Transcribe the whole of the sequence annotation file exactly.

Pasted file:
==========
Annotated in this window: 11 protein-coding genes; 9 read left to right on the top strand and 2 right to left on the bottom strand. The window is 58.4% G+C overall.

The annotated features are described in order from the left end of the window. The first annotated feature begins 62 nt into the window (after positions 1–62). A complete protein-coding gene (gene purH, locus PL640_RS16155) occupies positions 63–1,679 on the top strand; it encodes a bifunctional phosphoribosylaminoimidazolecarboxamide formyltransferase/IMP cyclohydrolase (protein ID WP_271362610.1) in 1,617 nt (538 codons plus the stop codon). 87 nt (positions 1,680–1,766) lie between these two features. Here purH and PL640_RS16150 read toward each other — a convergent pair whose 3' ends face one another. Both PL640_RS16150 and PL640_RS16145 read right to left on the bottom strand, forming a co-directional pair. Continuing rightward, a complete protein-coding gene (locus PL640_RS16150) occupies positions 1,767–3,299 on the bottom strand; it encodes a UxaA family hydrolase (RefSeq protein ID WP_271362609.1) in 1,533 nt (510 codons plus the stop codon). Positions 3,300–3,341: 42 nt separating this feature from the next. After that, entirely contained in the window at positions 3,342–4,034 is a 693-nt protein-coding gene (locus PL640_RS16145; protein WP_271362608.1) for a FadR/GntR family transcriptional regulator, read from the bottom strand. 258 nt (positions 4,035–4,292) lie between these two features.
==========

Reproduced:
Annotated in this window: 11 protein-coding genes; 9 read left to right on the top strand and 2 right to left on the bottom strand. The window is 58.4% G+C overall.

The annotated features are described in order from the left end of the window. The first annotated feature begins 62 nt into the window (after positions 1–62). A complete protein-coding gene (gene purH, locus PL640_RS16155) occupies positions 63–1,679 on the top strand; it encodes a bifunctional phosphoribosylaminoimidazolecarboxamide formyltransferase/IMP cyclohydrolase (protein ID WP_271362610.1) in 1,617 nt (538 codons plus the stop codon). 87 nt (positions 1,680–1,766) lie between these two features. Here purH and PL640_RS16150 read toward each other — a convergent pair whose 3' ends face one another. Both PL640_RS16150 and PL640_RS16145 read right to left on the bottom strand, forming a co-directional pair. Continuing rightward, a complete protein-coding gene (locus PL640_RS16150) occupies positions 1,767–3,299 on the bottom strand; it encodes a UxaA family hydrolase (RefSeq protein ID WP_271362609.1) in 1,533 nt (510 codons plus the stop codon). Positions 3,300–3,341: 42 nt separating this feature from the next. After that, entirely contained in the window at positions 3,342–4,034 is a 693-nt protein-coding gene (locus PL640_RS16145; protein WP_271362608.1) for a FadR/GntR family transcriptional regulator, read from the bottom strand. 258 nt (positions 4,035–4,292) lie between these two features.